Leviticus 19. Eat, Love, Pray

To see ourselves we need to look into a mirror. To understand ourselves we need the views of those around us. To see our culture clearly it is valuable to stand in the place of another culture and look back at ours. The ethical teaching of Leviticus gives us such an opportunity – to question our assumption that we, in the present, are the pinnacle of human achievement and moral accomplishment. There is much that people in Melbourne would both love and hate about the ethics outlined in Leviticus. The question the differences ask us is why? [Audio | Notes]

Michael Flynn


Leviticus 19

For further thought 

Q: Chapters 18 to 20 contain ethical instructions rather than ritual or narrative. As you skim over these chapters ask: “How do they describe the character of God (19.1,2)’? 

Q: Why do critics of the Bible in our culture have problems with parts of chapter 18 and most of chapter 20 but rarely with chapter 19? 

Q: How would you describe the family relationships, business and spiritual practises God requires of his people in chapter 19? 

Q: The instructions not to mix raw materials, seeds and breeds of cattle is in the context of forbidding dishonest business practises like using dishonest weights – how could farmers be deceptive in selling what they produced?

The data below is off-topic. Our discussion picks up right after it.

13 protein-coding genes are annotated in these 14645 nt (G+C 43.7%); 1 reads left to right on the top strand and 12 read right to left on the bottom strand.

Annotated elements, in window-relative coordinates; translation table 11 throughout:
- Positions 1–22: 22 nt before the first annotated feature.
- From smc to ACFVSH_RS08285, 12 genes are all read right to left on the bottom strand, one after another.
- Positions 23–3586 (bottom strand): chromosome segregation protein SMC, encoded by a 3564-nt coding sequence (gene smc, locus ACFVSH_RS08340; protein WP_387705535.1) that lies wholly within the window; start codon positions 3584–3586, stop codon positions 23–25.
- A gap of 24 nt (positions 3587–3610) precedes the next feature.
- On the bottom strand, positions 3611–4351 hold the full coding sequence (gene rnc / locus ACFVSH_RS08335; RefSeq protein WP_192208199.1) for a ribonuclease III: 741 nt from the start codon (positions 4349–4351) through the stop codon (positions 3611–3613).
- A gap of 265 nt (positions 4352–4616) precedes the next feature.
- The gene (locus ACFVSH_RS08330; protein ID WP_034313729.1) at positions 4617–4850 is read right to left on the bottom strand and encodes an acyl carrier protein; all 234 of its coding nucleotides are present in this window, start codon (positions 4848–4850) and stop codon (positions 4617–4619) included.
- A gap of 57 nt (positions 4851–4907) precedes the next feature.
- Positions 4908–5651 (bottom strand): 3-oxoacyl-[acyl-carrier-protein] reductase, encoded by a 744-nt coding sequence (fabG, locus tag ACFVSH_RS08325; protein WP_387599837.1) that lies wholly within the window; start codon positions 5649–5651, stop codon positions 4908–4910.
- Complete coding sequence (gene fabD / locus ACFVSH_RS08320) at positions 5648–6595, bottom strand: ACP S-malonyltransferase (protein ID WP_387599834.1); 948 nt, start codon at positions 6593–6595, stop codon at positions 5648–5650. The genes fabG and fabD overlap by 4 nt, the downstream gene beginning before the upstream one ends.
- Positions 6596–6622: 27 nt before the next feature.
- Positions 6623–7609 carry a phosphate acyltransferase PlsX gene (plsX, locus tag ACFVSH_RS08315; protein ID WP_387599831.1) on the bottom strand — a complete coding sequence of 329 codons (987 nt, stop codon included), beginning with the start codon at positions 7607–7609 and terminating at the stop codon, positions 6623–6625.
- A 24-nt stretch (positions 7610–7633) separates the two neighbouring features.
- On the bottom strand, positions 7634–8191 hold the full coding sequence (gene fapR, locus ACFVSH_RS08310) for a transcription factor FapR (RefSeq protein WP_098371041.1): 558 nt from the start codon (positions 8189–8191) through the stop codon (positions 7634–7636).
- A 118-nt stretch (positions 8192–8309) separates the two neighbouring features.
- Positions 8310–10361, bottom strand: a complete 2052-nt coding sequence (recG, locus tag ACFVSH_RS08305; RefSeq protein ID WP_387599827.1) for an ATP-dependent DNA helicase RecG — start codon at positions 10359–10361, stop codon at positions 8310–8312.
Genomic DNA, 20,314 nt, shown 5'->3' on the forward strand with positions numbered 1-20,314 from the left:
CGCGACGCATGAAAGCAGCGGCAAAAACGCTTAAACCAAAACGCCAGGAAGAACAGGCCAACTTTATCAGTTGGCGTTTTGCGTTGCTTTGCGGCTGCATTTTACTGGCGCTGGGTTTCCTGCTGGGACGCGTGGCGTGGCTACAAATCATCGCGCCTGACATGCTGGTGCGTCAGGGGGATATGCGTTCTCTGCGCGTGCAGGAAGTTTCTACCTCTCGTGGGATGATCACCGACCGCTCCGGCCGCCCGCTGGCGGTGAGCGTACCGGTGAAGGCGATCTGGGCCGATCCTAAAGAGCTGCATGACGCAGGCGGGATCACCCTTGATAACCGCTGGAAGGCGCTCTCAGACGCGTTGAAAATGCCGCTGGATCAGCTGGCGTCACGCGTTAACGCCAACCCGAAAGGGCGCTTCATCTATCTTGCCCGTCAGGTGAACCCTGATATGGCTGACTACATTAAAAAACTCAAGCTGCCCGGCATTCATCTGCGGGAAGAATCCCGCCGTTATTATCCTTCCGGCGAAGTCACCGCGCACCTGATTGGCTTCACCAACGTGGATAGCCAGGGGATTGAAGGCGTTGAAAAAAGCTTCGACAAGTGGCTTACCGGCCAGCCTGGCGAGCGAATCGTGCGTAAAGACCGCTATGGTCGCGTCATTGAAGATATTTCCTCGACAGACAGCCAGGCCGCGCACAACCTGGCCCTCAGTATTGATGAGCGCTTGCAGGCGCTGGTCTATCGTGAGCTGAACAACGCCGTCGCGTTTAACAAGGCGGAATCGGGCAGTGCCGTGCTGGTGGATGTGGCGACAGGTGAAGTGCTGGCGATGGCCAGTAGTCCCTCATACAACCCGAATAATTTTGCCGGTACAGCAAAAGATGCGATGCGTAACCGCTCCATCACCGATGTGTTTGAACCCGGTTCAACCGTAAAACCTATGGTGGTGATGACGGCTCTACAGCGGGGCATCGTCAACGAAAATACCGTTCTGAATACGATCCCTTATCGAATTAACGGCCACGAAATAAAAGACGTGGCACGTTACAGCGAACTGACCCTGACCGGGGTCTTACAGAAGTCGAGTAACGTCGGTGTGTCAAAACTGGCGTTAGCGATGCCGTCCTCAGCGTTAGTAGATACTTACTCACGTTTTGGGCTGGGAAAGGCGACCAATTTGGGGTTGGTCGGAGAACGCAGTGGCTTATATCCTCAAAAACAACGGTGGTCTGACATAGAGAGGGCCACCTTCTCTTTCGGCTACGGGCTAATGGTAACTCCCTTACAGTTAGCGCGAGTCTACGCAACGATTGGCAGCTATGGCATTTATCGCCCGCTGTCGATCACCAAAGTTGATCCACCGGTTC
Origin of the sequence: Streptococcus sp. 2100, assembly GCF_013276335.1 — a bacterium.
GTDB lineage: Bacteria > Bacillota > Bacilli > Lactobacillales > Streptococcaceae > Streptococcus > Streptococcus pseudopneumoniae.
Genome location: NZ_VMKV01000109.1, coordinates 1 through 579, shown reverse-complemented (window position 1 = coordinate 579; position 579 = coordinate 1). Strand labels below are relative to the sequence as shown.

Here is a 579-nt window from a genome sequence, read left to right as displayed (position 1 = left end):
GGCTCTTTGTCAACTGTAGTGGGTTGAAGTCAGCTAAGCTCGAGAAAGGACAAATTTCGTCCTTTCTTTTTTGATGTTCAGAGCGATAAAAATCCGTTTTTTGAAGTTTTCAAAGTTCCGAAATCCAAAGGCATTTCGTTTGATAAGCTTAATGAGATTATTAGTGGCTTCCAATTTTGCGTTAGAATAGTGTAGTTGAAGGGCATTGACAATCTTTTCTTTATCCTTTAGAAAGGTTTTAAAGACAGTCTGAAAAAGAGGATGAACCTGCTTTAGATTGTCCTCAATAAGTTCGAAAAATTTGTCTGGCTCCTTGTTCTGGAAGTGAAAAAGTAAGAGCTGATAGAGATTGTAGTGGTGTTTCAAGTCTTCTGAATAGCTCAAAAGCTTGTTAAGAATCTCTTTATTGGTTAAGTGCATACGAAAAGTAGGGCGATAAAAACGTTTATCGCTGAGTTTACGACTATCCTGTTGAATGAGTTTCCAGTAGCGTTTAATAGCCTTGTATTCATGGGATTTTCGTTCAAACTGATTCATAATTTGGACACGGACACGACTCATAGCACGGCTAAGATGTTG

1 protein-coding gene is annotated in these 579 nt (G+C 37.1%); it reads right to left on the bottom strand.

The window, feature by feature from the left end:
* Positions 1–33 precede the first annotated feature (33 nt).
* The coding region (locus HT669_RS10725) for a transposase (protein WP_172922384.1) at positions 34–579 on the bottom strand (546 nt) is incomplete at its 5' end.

Q: If loving God’s word teaches us to love ourselves and therefore our neighbours: How do we love ourselves? How does this help us to love our neighbours? (19.17, 18) 

Q: Our culture is increasingly at odds with the ethics the Bible commends, while this causes concern or dismay in some parts of the church it also opens opportunities as the differences between Biblical faith and the secular culture are becoming more obvious. What do you think are some of the opportunities we can take up as a church and as Christians?

Talk outline

Our big debate

To live a full life means to imitate God:

To love God’s word is to love ourselves and our neighbour:

  • Rights vs Obligations
  • Economics vs People
  • Punishment vs Atonement

Greater differences means greater opportunities: